Overnight removal of urinary indwelling catheter following vaginal prolapse surgery (OVERACT)

Published:September 29, 2022DOI:



      Pelvic organ prolapse is a common condition in women. Adequate timing of urinary catheter removal after vaginal prolapse surgery is essential to reduce post-operative morbidity. We compared midnight removal of the indwelling urinary catheter to removal next morning.


      We performed a retrospective cohort study among 266 women undergoing vaginal prolapse surgery, of whom 132 women had urinary catheter removal at midnight and 134 women morning after surgery. We compared the occurrence of urinary retention, time till first micturition, need for clean intermittent catherization and duration of hospital admission. Also, we assessed risk factors for the occurrence of retention.


      Retention occurred less after midnight removal of the urinary catheter, compared to removal next morning (6.1 % versus 23.9 %, p < 0.001). Furthermore, the time till catheter removal and discharge from hospital were shorter and the need for clean intermittent catheterization during hospital admission was lower after midnight compared to next morning removal of the urinary catheter. We identified anterior colporrhaphy as a risk factor for retention.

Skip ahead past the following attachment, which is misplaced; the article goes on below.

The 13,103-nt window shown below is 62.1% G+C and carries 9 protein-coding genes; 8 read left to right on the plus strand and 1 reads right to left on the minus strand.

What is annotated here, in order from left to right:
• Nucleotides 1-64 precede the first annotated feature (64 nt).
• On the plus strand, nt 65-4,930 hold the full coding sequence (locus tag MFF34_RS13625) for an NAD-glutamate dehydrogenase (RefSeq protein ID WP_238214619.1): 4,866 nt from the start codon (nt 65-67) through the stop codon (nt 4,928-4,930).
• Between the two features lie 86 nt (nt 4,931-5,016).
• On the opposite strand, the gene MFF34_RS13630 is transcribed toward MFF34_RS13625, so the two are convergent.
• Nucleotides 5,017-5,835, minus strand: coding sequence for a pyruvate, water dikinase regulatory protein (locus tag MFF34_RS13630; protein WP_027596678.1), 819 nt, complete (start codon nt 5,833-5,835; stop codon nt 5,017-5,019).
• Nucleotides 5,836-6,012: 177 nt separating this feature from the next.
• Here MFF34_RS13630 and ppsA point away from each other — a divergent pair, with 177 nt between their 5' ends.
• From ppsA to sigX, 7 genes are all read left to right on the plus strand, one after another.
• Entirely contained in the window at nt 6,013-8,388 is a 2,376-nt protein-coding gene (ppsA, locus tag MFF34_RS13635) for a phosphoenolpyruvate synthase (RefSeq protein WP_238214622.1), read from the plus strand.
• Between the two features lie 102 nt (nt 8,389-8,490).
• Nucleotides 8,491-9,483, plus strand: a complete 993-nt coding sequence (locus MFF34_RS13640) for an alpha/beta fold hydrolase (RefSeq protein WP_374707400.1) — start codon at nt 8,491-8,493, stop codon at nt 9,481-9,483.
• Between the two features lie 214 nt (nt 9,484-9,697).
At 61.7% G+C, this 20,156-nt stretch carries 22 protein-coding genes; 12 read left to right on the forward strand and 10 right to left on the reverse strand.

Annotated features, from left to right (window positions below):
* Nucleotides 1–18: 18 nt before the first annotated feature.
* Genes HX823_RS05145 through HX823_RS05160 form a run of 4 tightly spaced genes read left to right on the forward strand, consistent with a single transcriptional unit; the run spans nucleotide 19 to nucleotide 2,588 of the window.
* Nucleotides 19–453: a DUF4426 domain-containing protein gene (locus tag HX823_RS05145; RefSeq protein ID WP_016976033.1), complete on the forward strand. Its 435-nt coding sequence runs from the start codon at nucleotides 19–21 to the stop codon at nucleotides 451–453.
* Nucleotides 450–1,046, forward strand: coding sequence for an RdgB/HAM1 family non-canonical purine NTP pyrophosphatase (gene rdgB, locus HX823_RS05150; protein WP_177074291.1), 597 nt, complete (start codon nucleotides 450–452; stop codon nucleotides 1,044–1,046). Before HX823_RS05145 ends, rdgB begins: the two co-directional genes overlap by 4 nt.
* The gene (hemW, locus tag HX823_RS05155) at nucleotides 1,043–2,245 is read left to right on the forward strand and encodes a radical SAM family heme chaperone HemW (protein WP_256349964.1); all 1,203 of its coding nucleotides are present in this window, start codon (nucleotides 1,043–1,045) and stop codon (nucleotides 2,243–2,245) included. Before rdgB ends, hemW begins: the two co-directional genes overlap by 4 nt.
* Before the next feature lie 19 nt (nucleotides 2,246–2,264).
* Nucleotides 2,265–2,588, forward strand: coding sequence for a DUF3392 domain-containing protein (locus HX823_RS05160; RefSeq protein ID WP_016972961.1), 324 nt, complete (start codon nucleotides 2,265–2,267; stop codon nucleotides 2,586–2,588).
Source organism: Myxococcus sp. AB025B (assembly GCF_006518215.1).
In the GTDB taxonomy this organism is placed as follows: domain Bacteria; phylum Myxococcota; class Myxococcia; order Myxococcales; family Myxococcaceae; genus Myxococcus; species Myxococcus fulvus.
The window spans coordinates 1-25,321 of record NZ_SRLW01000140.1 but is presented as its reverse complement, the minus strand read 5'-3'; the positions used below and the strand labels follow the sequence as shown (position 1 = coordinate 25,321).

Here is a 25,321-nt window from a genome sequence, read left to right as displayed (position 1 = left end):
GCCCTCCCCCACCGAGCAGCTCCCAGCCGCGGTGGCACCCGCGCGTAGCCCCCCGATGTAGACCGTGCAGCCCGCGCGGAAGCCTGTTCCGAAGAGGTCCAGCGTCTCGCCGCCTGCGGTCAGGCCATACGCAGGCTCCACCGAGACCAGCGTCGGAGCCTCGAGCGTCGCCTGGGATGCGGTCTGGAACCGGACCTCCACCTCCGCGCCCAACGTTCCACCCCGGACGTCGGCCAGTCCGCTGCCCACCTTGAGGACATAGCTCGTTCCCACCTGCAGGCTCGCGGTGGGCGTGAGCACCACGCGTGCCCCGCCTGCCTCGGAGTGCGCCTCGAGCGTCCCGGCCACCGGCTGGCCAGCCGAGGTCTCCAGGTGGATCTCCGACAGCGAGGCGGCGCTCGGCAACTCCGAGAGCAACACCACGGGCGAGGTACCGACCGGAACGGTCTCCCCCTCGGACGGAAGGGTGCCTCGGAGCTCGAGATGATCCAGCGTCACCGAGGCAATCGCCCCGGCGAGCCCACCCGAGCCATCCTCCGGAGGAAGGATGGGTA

Our results suggest that early removal of the indwelling urinary catheter after vaginal prolapse surgery seems save with respect to urinary retention and leads to earlier mobilization and shorter hospital admission.


      BMI (body mass index), CIC (clean intermitted catheterization), IUC (indwelling urinary catheter), MF (Manchester-Fothergill), MMC (Máxima Medical Centre), OR (odds ratio), POP-Q (Pelvic Organ Prolapse Quantification), PVR (Post-void residual), SSF (sacrospinous fixation)


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